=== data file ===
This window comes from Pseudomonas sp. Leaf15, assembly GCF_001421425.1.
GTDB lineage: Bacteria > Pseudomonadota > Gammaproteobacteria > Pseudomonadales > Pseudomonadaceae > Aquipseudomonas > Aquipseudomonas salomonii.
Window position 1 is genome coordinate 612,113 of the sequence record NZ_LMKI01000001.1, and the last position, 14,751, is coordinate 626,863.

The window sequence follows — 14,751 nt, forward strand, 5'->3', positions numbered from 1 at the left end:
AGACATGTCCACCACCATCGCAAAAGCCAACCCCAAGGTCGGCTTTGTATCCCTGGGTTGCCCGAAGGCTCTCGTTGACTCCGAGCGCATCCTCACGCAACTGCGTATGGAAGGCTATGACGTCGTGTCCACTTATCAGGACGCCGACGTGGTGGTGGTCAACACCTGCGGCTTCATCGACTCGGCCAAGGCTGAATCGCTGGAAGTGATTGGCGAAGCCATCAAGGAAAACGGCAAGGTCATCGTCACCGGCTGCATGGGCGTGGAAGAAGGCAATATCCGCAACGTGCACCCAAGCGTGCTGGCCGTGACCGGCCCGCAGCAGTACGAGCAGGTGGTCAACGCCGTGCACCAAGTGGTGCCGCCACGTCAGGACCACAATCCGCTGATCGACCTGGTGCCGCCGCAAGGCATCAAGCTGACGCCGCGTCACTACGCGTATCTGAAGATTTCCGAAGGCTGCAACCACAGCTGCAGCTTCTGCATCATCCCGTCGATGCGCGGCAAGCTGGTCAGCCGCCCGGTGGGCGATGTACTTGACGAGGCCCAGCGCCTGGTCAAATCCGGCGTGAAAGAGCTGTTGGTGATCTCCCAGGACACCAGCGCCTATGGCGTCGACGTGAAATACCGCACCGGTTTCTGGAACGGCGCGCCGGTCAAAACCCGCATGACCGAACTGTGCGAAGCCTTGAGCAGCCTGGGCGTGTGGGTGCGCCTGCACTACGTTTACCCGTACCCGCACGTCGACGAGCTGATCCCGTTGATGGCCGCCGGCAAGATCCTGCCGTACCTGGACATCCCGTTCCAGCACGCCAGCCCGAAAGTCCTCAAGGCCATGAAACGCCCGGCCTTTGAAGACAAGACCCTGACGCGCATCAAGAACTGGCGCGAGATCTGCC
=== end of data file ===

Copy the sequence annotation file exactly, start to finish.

This window comes from Pseudomonas sp. Leaf15, assembly GCF_001421425.1.
GTDB lineage: Bacteria > Pseudomonadota > Gammaproteobacteria > Pseudomonadales > Pseudomonadaceae > Aquipseudomonas > Aquipseudomonas salomonii.
Window position 1 is genome coordinate 612,113 of the sequence record NZ_LMKI01000001.1, and the last position, 14,751, is coordinate 626,863.

The window sequence follows — 14,751 nt, forward strand, 5'->3', positions numbered from 1 at the left end:
AGACATGTCCACCACCATCGCAAAAGCCAACCCCAAGGTCGGCTTTGTATCCCTGGGTTGCCCGAAGGCTCTCGTTGACTCCGAGCGCATCCTCACGCAACTGCGTATGGAAGGCTATGACGTCGTGTCCACTTATCAGGACGCCGACGTGGTGGTGGTCAACACCTGCGGCTTCATCGACTCGGCCAAGGCTGAATCGCTGGAAGTGATTGGCGAAGCCATCAAGGAAAACGGCAAGGTCATCGTCACCGGCTGCATGGGCGTGGAAGAAGGCAATATCCGCAACGTGCACCCAAGCGTGCTGGCCGTGACCGGCCCGCAGCAGTACGAGCAGGTGGTCAACGCCGTGCACCAAGTGGTGCCGCCACGTCAGGACCACAATCCGCTGATCGACCTGGTGCCGCCGCAAGGCATCAAGCTGACGCCGCGTCACTACGCGTATCTGAAGATTTCCGAAGGCTGCAACCACAGCTGCAGCTTCTGCATCATCCCGTCGATGCGCGGCAAGCTGGTCAGCCGCCCGGTGGGCGATGTACTTGACGAGGCCCAGCGCCTGGTCAAATCCGGCGTGAAAGAGCTGTTGGTGATCTCCCAGGACACCAGCGCCTATGGCGTCGACGTGAAATACCGCACCGGTTTCTGGAACGGCGCGCCGGTCAAAACCCGCATGACCGAACTGTGCGAAGCCTTGAGCAGCCTGGGCGTGTGGGTGCGCCTGCACTACGTTTACCCGTACCCGCACGTCGACGAGCTGATCCCGTTGATGGCCGCCGGCAAGATCCTGCCGTACCTGGACATCCCGTTCCAGCACGCCAGCCCGAAAGTCCTCAAGGCCATGAAACGCCCGGCCTTTGAAGACAAGACCCTGACGCGCATCAAGAACTGGCGCGAGATCTGCC